The lack of infrastructure for out-of-state travel is a major impediment to the adoption of hydrogen fuel cell vehicles (HFCVs), and there is a need to increase the number of hydrogen fueling stations. A major obstacle to the development of such infrastructure is the enormous capital investment required to construct and equip a hydrogen refueling station. The costs of building a station in California, e.g., have been benchmarked at approximately $2.8 million for stations with an approximate 450 kg/day capacity. Due to such costs, recent studies suggest that launching hydrogen refueling infrastructure on a national scale sufficient to foster substantial increased manufacturing and sales of fuel cell electric vehicles will likely take at least ten years and cost tens of billions of dollars.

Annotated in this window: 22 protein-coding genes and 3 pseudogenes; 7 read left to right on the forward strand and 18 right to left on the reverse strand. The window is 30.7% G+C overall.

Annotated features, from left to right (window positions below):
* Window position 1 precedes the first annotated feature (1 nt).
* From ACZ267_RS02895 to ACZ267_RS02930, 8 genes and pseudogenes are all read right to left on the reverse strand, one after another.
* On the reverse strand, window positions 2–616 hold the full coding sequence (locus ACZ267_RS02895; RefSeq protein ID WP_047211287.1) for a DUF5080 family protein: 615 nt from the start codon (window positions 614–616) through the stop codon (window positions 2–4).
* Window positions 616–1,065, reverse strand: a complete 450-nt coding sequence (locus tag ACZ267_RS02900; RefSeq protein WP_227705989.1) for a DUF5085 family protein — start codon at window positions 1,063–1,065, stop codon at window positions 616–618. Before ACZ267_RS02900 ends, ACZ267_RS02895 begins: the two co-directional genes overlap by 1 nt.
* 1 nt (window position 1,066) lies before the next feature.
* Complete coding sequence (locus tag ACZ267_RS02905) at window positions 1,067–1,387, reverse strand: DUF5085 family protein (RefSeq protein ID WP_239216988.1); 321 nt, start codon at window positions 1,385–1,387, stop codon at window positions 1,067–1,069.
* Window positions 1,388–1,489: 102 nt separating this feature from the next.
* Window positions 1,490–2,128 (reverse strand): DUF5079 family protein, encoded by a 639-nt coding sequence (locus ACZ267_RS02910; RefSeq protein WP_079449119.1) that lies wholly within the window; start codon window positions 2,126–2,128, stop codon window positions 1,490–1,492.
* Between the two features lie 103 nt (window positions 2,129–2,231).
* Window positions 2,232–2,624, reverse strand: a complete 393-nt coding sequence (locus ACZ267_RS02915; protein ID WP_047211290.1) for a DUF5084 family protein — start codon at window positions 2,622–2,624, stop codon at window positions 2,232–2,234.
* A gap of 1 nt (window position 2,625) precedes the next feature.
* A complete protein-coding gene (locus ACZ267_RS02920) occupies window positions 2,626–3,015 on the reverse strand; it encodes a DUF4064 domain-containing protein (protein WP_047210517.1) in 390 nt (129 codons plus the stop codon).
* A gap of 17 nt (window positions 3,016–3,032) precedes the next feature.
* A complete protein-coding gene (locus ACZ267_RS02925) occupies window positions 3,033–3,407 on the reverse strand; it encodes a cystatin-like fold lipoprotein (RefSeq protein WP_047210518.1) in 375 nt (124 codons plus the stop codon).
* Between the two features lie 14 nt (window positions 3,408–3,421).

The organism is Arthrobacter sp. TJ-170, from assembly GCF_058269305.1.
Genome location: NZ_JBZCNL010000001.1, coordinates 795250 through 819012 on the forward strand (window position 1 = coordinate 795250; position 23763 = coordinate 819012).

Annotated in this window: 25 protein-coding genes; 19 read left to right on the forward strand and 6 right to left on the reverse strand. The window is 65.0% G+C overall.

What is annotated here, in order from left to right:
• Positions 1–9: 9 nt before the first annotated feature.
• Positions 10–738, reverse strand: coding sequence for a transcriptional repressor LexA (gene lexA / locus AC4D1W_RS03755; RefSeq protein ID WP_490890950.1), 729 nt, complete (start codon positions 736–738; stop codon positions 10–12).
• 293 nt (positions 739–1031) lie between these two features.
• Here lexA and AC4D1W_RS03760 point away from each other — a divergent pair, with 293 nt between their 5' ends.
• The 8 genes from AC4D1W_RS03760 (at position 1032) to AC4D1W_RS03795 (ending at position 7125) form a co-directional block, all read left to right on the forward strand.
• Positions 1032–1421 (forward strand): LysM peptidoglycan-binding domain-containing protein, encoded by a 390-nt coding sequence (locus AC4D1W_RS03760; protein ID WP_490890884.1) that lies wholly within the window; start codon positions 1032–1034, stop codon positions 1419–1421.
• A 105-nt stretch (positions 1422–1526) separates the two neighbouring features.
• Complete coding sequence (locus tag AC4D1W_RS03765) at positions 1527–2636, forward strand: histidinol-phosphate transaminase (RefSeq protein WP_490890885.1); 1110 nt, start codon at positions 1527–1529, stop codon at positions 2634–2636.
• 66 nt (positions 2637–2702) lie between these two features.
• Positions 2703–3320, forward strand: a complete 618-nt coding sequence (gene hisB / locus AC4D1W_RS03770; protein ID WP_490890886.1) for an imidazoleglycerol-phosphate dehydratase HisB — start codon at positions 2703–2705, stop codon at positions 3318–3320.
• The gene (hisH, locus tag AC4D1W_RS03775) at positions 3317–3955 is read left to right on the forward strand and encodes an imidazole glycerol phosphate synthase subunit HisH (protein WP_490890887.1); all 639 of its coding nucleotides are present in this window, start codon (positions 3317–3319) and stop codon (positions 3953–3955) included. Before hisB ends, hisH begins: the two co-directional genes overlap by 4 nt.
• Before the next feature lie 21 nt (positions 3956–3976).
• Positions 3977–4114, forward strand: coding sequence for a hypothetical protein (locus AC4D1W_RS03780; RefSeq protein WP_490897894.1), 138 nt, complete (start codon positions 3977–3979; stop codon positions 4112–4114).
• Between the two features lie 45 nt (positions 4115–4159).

The proposed statute would provide financial assistance for the development of hydrogen refueling infrastructure in the U.S. by creating a tax credit equal to 30 percent of the capital costs of stationary hydrogen refueling infrastructure equipment, including the equipment itself and any shipping, installation, commissioning, or other standard service costs included by the equipment supplier in the purchase of the equipment. The credit would be available for tax years beginning after December 31, 2020, and remain available for a period of ten years, expiring on December 31, 2030.